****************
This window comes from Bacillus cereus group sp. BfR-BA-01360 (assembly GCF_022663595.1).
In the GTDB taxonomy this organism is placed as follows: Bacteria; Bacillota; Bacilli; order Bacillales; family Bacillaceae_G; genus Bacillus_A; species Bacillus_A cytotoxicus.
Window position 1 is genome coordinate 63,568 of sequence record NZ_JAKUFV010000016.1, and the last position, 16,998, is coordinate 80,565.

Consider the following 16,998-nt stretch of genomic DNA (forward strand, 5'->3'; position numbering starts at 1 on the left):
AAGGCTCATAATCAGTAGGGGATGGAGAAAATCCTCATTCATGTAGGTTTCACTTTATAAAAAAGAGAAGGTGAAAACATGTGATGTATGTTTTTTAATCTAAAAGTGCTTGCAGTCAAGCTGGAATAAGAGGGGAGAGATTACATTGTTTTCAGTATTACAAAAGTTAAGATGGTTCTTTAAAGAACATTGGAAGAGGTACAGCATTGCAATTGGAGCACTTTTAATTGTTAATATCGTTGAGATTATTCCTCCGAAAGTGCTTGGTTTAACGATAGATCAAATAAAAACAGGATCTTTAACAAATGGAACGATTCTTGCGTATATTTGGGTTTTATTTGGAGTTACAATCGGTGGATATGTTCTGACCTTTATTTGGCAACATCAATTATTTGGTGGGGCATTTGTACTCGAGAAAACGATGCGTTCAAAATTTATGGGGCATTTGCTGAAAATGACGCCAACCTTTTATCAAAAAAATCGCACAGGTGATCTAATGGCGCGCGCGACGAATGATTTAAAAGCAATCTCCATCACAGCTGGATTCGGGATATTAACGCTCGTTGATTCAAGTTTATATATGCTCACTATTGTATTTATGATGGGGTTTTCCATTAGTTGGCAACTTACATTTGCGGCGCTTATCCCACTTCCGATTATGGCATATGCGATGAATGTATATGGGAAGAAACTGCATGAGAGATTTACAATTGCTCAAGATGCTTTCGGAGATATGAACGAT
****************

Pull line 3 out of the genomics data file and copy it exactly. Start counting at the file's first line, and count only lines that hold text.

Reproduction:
Window position 1 is genome coordinate 63,568 of sequence record NZ_JAKUFV010000016.1, and the last position, 16,998, is coordinate 80,565.